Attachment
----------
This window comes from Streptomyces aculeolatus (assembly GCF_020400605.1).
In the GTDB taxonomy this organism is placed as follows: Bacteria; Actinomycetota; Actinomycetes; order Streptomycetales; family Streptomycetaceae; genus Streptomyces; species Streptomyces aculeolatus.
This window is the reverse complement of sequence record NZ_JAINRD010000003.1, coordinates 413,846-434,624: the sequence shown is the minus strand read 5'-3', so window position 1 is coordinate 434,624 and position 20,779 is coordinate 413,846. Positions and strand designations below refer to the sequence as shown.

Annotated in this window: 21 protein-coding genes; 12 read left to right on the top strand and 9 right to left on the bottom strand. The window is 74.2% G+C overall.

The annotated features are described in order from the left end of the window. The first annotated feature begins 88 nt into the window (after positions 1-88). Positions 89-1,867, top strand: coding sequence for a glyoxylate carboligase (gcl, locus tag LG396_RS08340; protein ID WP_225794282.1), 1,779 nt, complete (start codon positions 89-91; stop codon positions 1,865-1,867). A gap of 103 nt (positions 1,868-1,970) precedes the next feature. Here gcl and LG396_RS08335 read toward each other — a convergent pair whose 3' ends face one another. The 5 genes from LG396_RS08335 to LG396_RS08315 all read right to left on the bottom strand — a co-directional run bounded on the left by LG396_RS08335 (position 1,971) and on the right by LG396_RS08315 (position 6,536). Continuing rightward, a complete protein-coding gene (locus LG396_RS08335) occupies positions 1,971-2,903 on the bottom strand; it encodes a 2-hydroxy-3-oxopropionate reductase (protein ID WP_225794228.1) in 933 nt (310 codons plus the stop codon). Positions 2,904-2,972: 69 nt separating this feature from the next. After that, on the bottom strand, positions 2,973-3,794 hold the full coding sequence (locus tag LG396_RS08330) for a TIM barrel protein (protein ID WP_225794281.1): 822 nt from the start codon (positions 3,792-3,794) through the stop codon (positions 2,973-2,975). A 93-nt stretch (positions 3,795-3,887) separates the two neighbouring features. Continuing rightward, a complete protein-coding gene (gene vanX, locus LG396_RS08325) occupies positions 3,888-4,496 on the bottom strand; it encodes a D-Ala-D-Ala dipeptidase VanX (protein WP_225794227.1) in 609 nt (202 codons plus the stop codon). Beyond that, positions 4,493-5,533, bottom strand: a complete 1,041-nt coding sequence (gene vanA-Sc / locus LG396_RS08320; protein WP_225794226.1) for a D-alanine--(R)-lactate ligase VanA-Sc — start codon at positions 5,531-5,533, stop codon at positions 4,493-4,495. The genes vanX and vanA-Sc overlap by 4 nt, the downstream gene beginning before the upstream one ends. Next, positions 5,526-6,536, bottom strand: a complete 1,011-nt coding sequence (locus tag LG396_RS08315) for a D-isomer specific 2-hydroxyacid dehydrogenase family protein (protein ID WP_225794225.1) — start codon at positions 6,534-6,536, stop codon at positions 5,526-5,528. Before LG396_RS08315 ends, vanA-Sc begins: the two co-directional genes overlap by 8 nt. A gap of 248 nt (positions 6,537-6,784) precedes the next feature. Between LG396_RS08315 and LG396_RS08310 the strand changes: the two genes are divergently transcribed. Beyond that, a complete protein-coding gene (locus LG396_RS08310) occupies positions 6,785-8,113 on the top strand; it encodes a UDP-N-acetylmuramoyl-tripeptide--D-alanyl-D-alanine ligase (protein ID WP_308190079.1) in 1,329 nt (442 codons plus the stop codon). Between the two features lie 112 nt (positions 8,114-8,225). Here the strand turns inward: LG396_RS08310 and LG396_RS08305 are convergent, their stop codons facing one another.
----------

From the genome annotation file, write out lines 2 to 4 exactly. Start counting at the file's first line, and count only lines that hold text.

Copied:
In the GTDB taxonomy this organism is placed as follows: Bacteria; Actinomycetota; Actinomycetes; order Streptomycetales; family Streptomycetaceae; genus Streptomyces; species Streptomyces aculeolatus.
This window is the reverse complement of sequence record NZ_JAINRD010000003.1, coordinates 413,846-434,624: the sequence shown is the minus strand read 5'-3', so window position 1 is coordinate 434,624 and position 20,779 is coordinate 413,846. Positions and strand designations below refer to the sequence as shown.

Annotated in this window: 21 protein-coding genes; 12 read left to right on the top strand and 9 right to left on the bottom strand. The window is 74.2% G+C overall.